Mature SD rats weighting 260 ± 5 g were purchased from the Experimental Animal Center at the Ningxia Medical University (Certificate No.: SCXK (Ning 2011–0001)). Rats were mated (1 male vs.1 female) at midnight. Female rats were examined for yellowish vaginal discharge the next morning (Embryonic day 0, E0 d), and those with successful mating were devided into 3 groups: healthy control, NTD, and FA group. While FA group was fed daily with FA supplemtnation (60 μg / kg) since 2 weeks before preganancy, the other 2 groups were fed with regular food. NTD and FA groups were given a gavage dose of 90 mg / kg ATRA on E10d, and healthy control was given equal volume of olive oil. On E15d, adult rats in all groups were anesthesized by an intraperitoneal injection of chloral hydrate (3 ml/kg). Fetus was removed from the uterus under sterile conditions, and neural tube was obtained to isolate NSCs. Part of the neural tube was also stored at −80 °C. This study was approved by the Ethics Committee at the General Hospital of Ningxia Medical University.

Determination of FA content

The frozen neural tube tissue was homogenized and centrifuged at 2500 rpm for 20 min. The supernatant was collected, and analyzed with rat FA ELISA kit (Chenglin Biotech., Beijing, China) following the manufature’s instructions. The optical density of each well was detected at the wavelength of 450 nm and the FA content was calculated based on the standard curve.

Isolation and culture of spinal cord-derived NSCs

Fresh neural tube was cut into small pieces, trypsinized and prepared into 107/ml cell suspension in serum-free complete medium (DMEM / F12 base medium containing 20 ng/ml EGF, 20 ng/ml bFGF, 2 % B27, 100 u/ml penicillin and streptomycin, Gibco, St. Louis, MO, USA). Cells were cultured at 37 °C in an incubator with 5 % CO2. Half of the medium was changed every other day with fresh medium. On day 5, the average number and diameter of neurospheres in 5 randomly selected visual field was counted under an inverted microscope (100 x) was recorded.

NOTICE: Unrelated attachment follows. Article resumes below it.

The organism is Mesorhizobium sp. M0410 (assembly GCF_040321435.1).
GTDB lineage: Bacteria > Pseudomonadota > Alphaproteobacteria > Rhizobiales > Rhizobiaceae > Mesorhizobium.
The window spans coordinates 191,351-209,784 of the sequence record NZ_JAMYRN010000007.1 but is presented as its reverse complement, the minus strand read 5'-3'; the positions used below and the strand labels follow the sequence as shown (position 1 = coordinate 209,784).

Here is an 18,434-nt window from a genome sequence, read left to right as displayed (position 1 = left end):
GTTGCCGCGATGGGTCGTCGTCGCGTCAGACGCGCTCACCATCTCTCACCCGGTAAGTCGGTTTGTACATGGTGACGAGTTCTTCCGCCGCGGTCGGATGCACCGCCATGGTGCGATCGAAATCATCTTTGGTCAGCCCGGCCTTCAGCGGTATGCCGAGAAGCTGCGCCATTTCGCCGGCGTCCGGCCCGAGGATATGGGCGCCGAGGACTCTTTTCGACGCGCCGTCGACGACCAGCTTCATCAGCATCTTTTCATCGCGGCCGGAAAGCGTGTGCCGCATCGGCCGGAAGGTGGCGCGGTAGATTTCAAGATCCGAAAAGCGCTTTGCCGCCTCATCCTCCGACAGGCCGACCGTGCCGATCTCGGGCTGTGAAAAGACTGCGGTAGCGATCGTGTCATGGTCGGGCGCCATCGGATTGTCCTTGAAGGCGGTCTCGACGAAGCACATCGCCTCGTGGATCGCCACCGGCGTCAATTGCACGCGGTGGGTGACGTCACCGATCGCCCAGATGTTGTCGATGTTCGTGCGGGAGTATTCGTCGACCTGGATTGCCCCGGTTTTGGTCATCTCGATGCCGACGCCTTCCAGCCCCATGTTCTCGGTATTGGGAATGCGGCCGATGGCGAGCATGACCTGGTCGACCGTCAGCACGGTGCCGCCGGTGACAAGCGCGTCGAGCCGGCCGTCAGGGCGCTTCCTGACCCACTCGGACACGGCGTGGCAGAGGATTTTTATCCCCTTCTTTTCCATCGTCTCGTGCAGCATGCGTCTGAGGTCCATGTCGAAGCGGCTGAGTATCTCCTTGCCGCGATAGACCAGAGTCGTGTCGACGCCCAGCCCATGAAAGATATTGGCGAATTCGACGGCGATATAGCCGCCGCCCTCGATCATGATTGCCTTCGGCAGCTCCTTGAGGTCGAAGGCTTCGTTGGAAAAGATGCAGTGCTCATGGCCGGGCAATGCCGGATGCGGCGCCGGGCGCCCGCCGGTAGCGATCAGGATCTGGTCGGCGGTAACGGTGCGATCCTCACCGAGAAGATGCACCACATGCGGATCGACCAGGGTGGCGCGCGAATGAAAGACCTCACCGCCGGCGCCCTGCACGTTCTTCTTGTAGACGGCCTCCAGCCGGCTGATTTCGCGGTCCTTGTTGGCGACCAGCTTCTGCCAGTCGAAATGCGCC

Growth curve of NSCs

The single cell suspension of primary NSCs in each group was inoculated into 96-well plates and cultured at 37 °C, 5 % CO2 for 24 h. a total of 21 wells were prepared for each group. Three wells were measured using CCK-8 cell proliferation kit on each day from day 1 to 7. Specifically, cells were incubated with 10 μl of CCK solution (Beyotime, Shanghai, China) for 2 h and OD450 of each well was detected. The growth curve of each group was drawn.

Immunocytochemical identification of primary and differentiated NSCs

The neurospheres were collected and cultured in a 24-well plate on a polylysine-coated (100 μl/ml) coverslip for 24 h. The medium was removed. Cells were fixed with 4 % paraformaldehyde for 20 min, treated in 1 g/l Triton × 100 for 20 min, and washed 3 times with PBS. The coverslip was blocked with goat serum at 37 °C for 20 min, and incubated with mouse anti-rat Nestin monoclonal antibody (1: 200 dilution) overnight at 4 °C. The coverslip was then washed with PBS and incubated with HRP-labeled goat anti-mouse polyclonal secondary antibody at 37 °C for 2 h. The coverslip was subjected to DAB color development for 20 s, and counterstained with hematoxylin for 1 min. The coverslip was washed with water, dehydrated with serial ethanol, treated with xylene, mounted in neutral gum, and observed under a microscope.